BERKELEY – The Berkeley Township governing body is urging the state to fulfill its part of two programs designed to save money for local taxpayers.
The first is the Senior Freeze program. This locks senior property owners in at a fixed amount. For example, let’s say the senior has to pay $1,000 in taxes. The program locks in the taxes at that rate. Then, when their taxes go up to $1,050, the senior pays $1,050 and then the state reimburses the senior that $50.
The Homestead Rebate Benefit program also provides property tax relief to eligible homeowners. For most homeowners, the benefit is distributed to their municipality in the form of a credit, which reduces their property taxes.
However, the state’s proposed supplemental budget has a significant reduction in both of these programs.
The Berkeley Township Council passed resolutions imploring state legislators to fund both of these programs and make the necessary revisions to save the people who will be hurt by these moves. The resolutions were sent to the governor and the legislators of the 3rd, 9th, and 10th districts.
“This measure is an unnecessary slap in the face to our senior citizens, who rely on such programs to afford living in this state,” the resolution said about the Senior Freeze proposal.
The reason that the state gave for cutting these two programs was that they lost money due to the COVID-19 pandemic. The township’s resolutions said that it is precisely because of the pandemic that the state shouldn’t cut funding to residents. Residents are suffering economic hardships due to the virus as well and township officials said Trenton shouldn’t balance its budget on the backs of residents who are already hurting.
According to the resolution, Berkeley has 8,700 residents who qualify for Homestead – the most of any municipality in the state. Across the county, 60,906 qualified for the program, which provided them an average of $221.
Their resolution urges the state to fully fund and reinstate the Homestead Benefit program and find other ways to balance the budget. Since the second quarter tax bills are passed, they want the Homestead applied to the third or fourth quarters.
The Ocean County Freeholders also urged the governor to fully fund these programs.
With more than 173,000 seniors in Ocean County, the loss of this money could be disastrous, said Freeholder Director Joseph Vicari.
“When your monthly income is no more than $1,400 from Social Security, taking away these programs will only increase the severe financial hardship already experienced by this vulnerable population,” Vicari said.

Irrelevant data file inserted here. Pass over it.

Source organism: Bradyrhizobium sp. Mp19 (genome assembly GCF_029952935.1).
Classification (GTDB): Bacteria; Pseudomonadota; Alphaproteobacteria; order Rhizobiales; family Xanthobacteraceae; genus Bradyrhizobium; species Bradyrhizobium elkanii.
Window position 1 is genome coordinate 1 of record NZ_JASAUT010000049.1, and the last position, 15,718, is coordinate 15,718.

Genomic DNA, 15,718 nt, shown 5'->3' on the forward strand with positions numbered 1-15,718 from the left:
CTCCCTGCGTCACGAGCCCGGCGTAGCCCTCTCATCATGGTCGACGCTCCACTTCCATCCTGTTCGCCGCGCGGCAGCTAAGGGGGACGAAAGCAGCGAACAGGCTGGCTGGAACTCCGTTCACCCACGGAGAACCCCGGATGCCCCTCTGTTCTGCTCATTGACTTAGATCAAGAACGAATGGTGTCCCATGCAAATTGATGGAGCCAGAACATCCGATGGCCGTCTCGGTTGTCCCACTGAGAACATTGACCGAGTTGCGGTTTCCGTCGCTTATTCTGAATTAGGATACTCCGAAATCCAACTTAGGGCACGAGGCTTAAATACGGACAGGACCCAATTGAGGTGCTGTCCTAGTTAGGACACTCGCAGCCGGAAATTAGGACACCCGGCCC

He added, “both of these programs are critical to the ongoing self-sufficiency and financial security of older adults in Ocean County. It’s imperative that we all advocate for our seniors so they can hold on to the programs that provide them some property tax relief.”
Ocean County seniors living alone on an income equivalent to the federal poverty guideline can cover only 36 to 51 percent of their basic living expenses.
The 9th District legislators – Senator Christopher Connnors, Assemblyman Brian Rumpf and Assemblywoman DiAnne Gove (R-9th) – started an online petition urging the governor not to cut these two programs. It can be found here: senatenj.com/petitions/propertytaxrelief/.
“Eliminating or cutting the Senior Freeze or the Homestead Benefit programs would have a devastating financial impact on taxpayers, especially seniors, who rely on those programs to stay in their homes and pay their bills. As such, vital property tax relief programs must be prioritized and fully funded in the state budget. The question shouldn’t be if these programs are funded, but how,” the legislators said in a joint press release.
The Homestead Benefit credit had already been eliminated from property tax bills that were due on May 1, forcing homeowners to pay more, they said. Now the tax credit might be removed from bills due in August, November, and 2021.
“For taxpayers who stand to take a sizable financial hit if the Senior Freeze or Homestead programs were cut or eliminated, our online petition will serve as a rallying point and broad forum to fight yet another state policy that would work against taxpayers. A very direct and forceful message needs to be sent directly to Governor Murphy and the legislative leadership controlling the state budget process that taxpayers want and desperately need relief, not more policies that they will be on the losing side of, as is the case with the state’s school funding formula,” they said.
The 9th District, which includes towns like Berkeley, have a large senior population who would be impacted more than other areas in the state, they added.
-Bob Vosseller contributed to this story